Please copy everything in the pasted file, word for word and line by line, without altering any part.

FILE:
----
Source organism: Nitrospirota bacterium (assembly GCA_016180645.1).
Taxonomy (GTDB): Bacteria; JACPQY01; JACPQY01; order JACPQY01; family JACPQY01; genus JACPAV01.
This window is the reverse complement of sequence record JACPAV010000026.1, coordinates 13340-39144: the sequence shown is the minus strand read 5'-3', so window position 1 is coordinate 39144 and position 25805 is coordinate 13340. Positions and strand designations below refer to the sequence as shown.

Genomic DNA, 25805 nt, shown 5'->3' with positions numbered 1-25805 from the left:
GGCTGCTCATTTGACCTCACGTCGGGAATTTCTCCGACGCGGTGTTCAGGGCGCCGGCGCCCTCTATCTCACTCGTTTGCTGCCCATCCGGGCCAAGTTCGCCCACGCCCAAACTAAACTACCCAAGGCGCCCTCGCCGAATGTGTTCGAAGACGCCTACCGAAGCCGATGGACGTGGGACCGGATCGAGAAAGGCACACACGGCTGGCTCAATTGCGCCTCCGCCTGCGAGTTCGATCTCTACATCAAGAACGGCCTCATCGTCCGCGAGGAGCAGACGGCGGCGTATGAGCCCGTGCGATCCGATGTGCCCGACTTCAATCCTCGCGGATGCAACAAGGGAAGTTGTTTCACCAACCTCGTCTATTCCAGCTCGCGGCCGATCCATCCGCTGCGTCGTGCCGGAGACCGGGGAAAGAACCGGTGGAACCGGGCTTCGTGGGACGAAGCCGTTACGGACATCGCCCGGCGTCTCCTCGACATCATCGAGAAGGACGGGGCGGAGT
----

Source organism: Nitrospirota bacterium (assembly GCA_016180645.1).
Taxonomy (GTDB): Bacteria; JACPQY01; JACPQY01; order JACPQY01; family JACPQY01; genus JACPAV01.
This window is the reverse complement of sequence record JACPAV010000026.1, coordinates 13340-39144: the sequence shown is the minus strand read 5'-3', so window position 1 is coordinate 39144 and position 25805 is coordinate 13340. Positions and strand designations below refer to the sequence as shown.

Genomic DNA, 25805 nt, shown 5'->3' with positions numbered 1-25805 from the left:
GGCTGCTCATTTGACCTCACGTCGGGAATTTCTCCGACGCGGTGTTCAGGGCGCCGGCGCCCTCTATCTCACTCGTTTGCTGCCCATCCGGGCCAAGTTCGCCCACGCCCAAACTAAACTACCCAAGGCGCCCTCGCCGAATGTGTTCGAAGACGCCTACCGAAGCCGATGGACGTGGGACCGGATCGAGAAAGGCACACACGGCTGGCTCAATTGCGCCTCCGCCTGCGAGTTCGATCTCTACATCAAGAACGGCCTCATCGTCCGCGAGGAGCAGACGGCGGCGTATGAGCCCGTGCGATCCGATGTGCCCGACTTCAATCCTCGCGGATGCAACAAGGGAAGTTGTTTCACCAACCTCGTCTATTCCAGCTCGCGGCCGATCCATCCGCTGCGTCGTGCCGGAGACCGGGGAAAGAACCGGTGGAACCGGGCTTCGTGGGACGAAGCCGTTACGGACATCGCCCGGCGTCTCCTCGACATCATCGAGAAGGACGGGGCGGAGT